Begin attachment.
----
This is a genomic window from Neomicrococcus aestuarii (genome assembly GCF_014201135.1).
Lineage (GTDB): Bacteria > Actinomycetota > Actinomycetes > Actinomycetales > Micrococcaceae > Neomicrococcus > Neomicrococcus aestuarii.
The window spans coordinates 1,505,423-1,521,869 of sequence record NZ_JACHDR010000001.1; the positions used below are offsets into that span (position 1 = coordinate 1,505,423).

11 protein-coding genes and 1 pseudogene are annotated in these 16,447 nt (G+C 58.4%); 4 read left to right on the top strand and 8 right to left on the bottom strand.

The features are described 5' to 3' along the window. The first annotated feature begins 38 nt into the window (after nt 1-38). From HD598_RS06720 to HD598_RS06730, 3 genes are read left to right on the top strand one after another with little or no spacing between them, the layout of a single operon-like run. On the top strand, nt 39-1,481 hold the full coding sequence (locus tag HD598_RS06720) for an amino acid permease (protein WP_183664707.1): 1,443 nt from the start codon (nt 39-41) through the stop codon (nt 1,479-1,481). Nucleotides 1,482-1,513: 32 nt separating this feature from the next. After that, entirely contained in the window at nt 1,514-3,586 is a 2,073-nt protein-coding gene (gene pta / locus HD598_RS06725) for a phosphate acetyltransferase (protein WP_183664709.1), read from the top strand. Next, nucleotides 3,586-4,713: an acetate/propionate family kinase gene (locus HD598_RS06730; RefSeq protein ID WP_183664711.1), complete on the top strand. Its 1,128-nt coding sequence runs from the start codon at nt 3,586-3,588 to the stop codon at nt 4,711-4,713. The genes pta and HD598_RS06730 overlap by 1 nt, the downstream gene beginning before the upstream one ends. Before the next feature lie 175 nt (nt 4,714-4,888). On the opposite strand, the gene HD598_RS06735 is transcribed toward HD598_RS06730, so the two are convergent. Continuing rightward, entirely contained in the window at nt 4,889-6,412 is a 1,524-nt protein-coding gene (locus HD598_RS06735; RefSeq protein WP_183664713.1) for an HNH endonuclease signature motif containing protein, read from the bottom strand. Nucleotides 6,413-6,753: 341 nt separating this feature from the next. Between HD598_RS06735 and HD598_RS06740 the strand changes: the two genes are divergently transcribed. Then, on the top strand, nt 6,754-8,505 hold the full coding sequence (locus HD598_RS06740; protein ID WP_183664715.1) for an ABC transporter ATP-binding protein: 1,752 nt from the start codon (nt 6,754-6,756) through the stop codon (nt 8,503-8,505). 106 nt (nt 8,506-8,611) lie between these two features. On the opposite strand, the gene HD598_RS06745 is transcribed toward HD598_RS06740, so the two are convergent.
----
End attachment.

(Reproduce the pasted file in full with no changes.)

This is a genomic window from Neomicrococcus aestuarii (genome assembly GCF_014201135.1).
Lineage (GTDB): Bacteria > Actinomycetota > Actinomycetes > Actinomycetales > Micrococcaceae > Neomicrococcus > Neomicrococcus aestuarii.
The window spans coordinates 1,505,423-1,521,869 of sequence record NZ_JACHDR010000001.1; the positions used below are offsets into that span (position 1 = coordinate 1,505,423).

11 protein-coding genes and 1 pseudogene are annotated in these 16,447 nt (G+C 58.4%); 4 read left to right on the top strand and 8 right to left on the bottom strand.

The features are described 5' to 3' along the window. The first annotated feature begins 38 nt into the window (after nt 1-38). From HD598_RS06720 to HD598_RS06730, 3 genes are read left to right on the top strand one after another with little or no spacing between them, the layout of a single operon-like run. On the top strand, nt 39-1,481 hold the full coding sequence (locus tag HD598_RS06720) for an amino acid permease (protein WP_183664707.1): 1,443 nt from the start codon (nt 39-41) through the stop codon (nt 1,479-1,481). Nucleotides 1,482-1,513: 32 nt separating this feature from the next. After that, entirely contained in the window at nt 1,514-3,586 is a 2,073-nt protein-coding gene (gene pta / locus HD598_RS06725) for a phosphate acetyltransferase (protein WP_183664709.1), read from the top strand. Next, nucleotides 3,586-4,713: an acetate/propionate family kinase gene (locus HD598_RS06730; RefSeq protein ID WP_183664711.1), complete on the top strand. Its 1,128-nt coding sequence runs from the start codon at nt 3,586-3,588 to the stop codon at nt 4,711-4,713. The genes pta and HD598_RS06730 overlap by 1 nt, the downstream gene beginning before the upstream one ends. Before the next feature lie 175 nt (nt 4,714-4,888). On the opposite strand, the gene HD598_RS06735 is transcribed toward HD598_RS06730, so the two are convergent. Continuing rightward, entirely contained in the window at nt 4,889-6,412 is a 1,524-nt protein-coding gene (locus HD598_RS06735; RefSeq protein WP_183664713.1) for an HNH endonuclease signature motif containing protein, read from the bottom strand. Nucleotides 6,413-6,753: 341 nt separating this feature from the next. Between HD598_RS06735 and HD598_RS06740 the strand changes: the two genes are divergently transcribed. Then, on the top strand, nt 6,754-8,505 hold the full coding sequence (locus HD598_RS06740; protein ID WP_183664715.1) for an ABC transporter ATP-binding protein: 1,752 nt from the start codon (nt 6,754-6,756) through the stop codon (nt 8,503-8,505). 106 nt (nt 8,506-8,611) lie between these two features. On the opposite strand, the gene HD598_RS06745 is transcribed toward HD598_RS06740, so the two are convergent.